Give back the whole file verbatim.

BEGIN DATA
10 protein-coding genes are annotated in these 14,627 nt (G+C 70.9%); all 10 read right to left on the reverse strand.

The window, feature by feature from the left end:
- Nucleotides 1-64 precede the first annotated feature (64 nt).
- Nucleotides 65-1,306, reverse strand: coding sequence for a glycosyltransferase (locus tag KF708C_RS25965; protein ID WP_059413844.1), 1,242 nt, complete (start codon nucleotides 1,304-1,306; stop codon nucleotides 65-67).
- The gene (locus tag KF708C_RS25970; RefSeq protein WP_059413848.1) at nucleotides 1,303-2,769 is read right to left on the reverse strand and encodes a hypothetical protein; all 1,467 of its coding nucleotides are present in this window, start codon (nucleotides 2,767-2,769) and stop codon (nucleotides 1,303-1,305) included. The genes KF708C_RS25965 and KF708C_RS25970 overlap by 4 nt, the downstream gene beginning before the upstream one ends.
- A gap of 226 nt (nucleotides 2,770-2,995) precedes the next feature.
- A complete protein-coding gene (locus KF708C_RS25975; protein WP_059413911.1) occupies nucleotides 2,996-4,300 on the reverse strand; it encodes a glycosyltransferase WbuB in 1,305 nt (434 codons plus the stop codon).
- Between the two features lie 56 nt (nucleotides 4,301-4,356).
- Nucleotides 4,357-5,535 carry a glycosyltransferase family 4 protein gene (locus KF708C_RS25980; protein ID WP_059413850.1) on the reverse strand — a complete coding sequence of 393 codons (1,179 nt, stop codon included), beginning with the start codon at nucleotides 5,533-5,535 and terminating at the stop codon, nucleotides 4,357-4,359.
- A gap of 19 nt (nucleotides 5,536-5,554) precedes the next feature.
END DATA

10 protein-coding genes are annotated in these 14,627 nt (G+C 70.9%); all 10 read right to left on the reverse strand.

The window, feature by feature from the left end:
- Nucleotides 1-64 precede the first annotated feature (64 nt).
- Nucleotides 65-1,306, reverse strand: coding sequence for a glycosyltransferase (locus tag KF708C_RS25965; protein ID WP_059413844.1), 1,242 nt, complete (start codon nucleotides 1,304-1,306; stop codon nucleotides 65-67).
- The gene (locus tag KF708C_RS25970; RefSeq protein WP_059413848.1) at nucleotides 1,303-2,769 is read right to left on the reverse strand and encodes a hypothetical protein; all 1,467 of its coding nucleotides are present in this window, start codon (nucleotides 2,767-2,769) and stop codon (nucleotides 1,303-1,305) included. The genes KF708C_RS25965 and KF708C_RS25970 overlap by 4 nt, the downstream gene beginning before the upstream one ends.
- A gap of 226 nt (nucleotides 2,770-2,995) precedes the next feature.
- A complete protein-coding gene (locus KF708C_RS25975; protein WP_059413911.1) occupies nucleotides 2,996-4,300 on the reverse strand; it encodes a glycosyltransferase WbuB in 1,305 nt (434 codons plus the stop codon).
- Between the two features lie 56 nt (nucleotides 4,301-4,356).
- Nucleotides 4,357-5,535 carry a glycosyltransferase family 4 protein gene (locus KF708C_RS25980; protein ID WP_059413850.1) on the reverse strand — a complete coding sequence of 393 codons (1,179 nt, stop codon included), beginning with the start codon at nucleotides 5,533-5,535 and terminating at the stop codon, nucleotides 4,357-4,359.
- A gap of 19 nt (nucleotides 5,536-5,554) precedes the next feature.